My mom just laughed when she saw it. So did my husband, actually. 

My mother graciously donated most of her day to help me cook, which really was a life saver. Tomorrow I'll post a bit more about how the day itself went, and what the final results were. (plus what in the world I did with all those beans!!!!)


Tuesday, January 25, 2011


The last three weeks have been intense. My Man and I haven't had a weekend rest because we've been working on things at our church, and then the week-days have been the usual crazy. It got to the point that the only uninterrupted time we had was our sacred weekly Date Night--and even one of those nights my man couldn't get out of some work.

This past weekend topped everything off. It was supposed to be our first real weekend off this year. We both had some chores to do--my hubby at the church and me working on some freezer cooking, but only expected it to be a couple hours. Our estimates were both off. By about 8 hours. We dragged ourselves home afterwords, and went straight to bed.

After the past few weeks we've both agreed things need to change. We can't be moving so fast that our only evening at home is Date Night. We can't be doing so many things (even things that help the church) that I am unable to attend (or, at least, unable to remain conscious during the service). We can't be so busy that my man can't be sharp at work.

And I'm reminded....

God isn't glorified by busyness.

Exhaustion isn't necessarily the sign of a productive spiritual life.

Nor does resting necessarily mean spiritual atrophy.

That's why this week we are slowing down. We are saying "no."  We are recuperating. We are choosing to rest in the sanctuary of our home.

And that is good.

Thursday, January 20, 2011

Choosing Joy

While generally I'm a steady, cheerful type person overall, I also tend to be a "glass half empty" kind of gal. When I hear an idea I can immediately see flaws in it. When I'm late I don't take it in stride--I get upset. When I think of people often I remember the hurtful things they have done before thinking of the kind things.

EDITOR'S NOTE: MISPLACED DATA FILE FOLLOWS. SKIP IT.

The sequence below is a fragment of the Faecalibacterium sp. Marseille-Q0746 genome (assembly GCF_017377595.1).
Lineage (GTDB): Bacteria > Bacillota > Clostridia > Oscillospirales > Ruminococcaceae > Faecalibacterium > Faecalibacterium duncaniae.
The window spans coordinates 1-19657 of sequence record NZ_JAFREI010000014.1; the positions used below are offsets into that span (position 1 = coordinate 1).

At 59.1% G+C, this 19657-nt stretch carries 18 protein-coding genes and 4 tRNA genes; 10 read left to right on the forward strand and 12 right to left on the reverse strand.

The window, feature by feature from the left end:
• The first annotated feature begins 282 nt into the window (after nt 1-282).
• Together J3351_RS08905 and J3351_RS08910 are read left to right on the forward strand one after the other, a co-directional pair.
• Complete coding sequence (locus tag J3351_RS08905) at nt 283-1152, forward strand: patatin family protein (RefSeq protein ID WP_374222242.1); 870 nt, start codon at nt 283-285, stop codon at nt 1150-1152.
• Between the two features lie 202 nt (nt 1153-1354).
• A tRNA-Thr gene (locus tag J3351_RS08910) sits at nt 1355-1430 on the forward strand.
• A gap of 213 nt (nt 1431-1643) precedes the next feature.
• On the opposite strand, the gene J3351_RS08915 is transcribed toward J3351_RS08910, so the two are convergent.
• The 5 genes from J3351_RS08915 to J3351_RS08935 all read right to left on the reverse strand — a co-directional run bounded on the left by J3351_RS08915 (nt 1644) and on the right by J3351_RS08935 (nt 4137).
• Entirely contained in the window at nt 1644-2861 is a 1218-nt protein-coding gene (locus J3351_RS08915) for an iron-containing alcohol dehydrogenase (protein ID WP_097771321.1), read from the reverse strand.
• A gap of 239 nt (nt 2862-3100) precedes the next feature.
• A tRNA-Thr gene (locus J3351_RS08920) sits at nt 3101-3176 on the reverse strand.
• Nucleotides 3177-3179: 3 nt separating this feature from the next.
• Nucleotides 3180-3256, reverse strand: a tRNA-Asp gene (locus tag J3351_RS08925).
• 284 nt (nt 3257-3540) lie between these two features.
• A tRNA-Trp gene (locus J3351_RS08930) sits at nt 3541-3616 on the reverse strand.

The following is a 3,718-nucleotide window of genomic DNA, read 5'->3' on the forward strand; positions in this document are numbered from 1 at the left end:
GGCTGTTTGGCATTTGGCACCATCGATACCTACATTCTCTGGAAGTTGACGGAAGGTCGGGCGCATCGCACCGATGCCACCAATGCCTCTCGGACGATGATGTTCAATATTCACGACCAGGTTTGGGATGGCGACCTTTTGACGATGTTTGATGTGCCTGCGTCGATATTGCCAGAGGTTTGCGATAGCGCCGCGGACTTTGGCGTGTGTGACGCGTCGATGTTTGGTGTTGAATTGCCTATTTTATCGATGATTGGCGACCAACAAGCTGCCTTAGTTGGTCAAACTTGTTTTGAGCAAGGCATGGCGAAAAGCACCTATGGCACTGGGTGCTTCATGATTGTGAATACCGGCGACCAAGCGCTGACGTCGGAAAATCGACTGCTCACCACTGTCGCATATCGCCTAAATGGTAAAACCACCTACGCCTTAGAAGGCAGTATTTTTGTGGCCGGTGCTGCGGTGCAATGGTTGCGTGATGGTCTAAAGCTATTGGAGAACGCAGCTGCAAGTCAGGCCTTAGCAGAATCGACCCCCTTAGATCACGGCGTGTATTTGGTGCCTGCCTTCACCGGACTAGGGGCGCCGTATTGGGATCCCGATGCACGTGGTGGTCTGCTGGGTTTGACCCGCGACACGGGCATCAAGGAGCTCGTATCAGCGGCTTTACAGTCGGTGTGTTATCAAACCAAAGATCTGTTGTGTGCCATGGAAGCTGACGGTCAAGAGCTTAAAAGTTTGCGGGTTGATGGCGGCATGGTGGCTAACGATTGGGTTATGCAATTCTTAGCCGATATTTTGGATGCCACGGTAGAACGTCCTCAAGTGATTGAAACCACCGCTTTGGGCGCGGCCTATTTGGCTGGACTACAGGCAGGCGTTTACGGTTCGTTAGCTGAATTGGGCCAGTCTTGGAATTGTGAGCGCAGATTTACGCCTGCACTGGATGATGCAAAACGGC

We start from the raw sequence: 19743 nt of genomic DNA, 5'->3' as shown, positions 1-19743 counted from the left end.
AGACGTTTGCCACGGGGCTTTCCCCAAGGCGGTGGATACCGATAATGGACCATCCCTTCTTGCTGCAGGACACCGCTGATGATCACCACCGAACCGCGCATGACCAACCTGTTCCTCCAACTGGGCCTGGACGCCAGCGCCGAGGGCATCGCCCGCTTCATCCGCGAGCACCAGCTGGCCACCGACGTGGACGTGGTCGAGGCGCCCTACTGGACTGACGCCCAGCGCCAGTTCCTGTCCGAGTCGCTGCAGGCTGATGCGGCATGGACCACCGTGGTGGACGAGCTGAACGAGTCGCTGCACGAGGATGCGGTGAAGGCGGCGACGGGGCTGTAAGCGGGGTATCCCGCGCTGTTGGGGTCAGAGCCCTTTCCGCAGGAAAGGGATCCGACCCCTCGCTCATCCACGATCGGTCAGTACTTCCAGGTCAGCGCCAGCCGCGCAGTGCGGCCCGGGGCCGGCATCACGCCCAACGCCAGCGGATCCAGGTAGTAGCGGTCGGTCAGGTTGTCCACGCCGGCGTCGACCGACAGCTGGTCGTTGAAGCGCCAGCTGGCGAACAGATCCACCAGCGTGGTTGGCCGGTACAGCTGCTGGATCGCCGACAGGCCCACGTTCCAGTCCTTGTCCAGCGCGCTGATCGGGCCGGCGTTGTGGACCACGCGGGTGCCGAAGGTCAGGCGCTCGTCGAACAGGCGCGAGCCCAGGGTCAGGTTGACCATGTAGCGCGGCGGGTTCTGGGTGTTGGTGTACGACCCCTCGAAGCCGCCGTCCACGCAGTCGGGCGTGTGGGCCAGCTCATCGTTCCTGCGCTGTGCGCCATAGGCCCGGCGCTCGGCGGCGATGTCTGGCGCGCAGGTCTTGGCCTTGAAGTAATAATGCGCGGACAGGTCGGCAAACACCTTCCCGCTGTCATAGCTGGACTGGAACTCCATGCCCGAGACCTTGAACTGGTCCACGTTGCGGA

I don't try to be this way. Sometimes negative thoughts are just more natural than positive. But does "more natural" mean "okay?"

I read this a couple days ago, and haven't been able to get it off my mind since then.

What if I choose to see only the good?

What if I refuse to see anything but good?

Lord, make it so.

Tuesday, January 18, 2011

One Thousand Gifts--an introduction

I just found Ann Vocamp's "online home" a few days ago, and already have been challenged by her writing. She has just written a book, which was officially released yesterday and was #13 on Amazon's Bestseller list. She is a testimony of what God can do through a consecrated life.

I do not own her book yet, but I plan to order it within the next week or so and participate in the community book club at (in)Courage working through it starting Feb 6.

Also, I plan to start my own list of 1000 gifts. I will be posting 10 gifts daily starting on the 2 year anniversary of my husband's proposal (Feb 15), and ending late May or early June.

In the meantime, this video is truly inspiring.

Letting God plan my schedule

Several years ago I was given a piece of advice that has been a comfort to me. I don't remember who said it, possibly Richard's older sister Melody, but I'm not entirely sure. The advice was: "If your day is so full of stuff that you can't possibly accomplish it  all, chances are you've been adding your own stuff to God's schedule for you."

The idea is that God knows how much we are able to do, and as a good God He won't ask us to do more in a 24 hour period that we can physically accomplish in that time. God will fill up our schedules (laziness is not a Christian virtue) but He knows exactly what we can and can't accomplish, with His power, in a day. Some of us, however, have a tendency to put our own "to-do's" on God's list. And that just doesn't work.

That piece of wisdom has been a comfort to me because I do tend to have my own to-do list each day without always consulting Jesus about it. Then I get burned out, because I'm overwhelmed with the stuff I need to do, and can't seem to get to.

Take this past Saturday for example. There were several things going on:

1. It was a work day at the church, the jobs were mostly for men but there were a few women jobs and only one woman there--she needed help.

2. My home needed a Saturday deep clean.

3. The Christmas tree had to be taken down (I know! We were late!) and once that was done,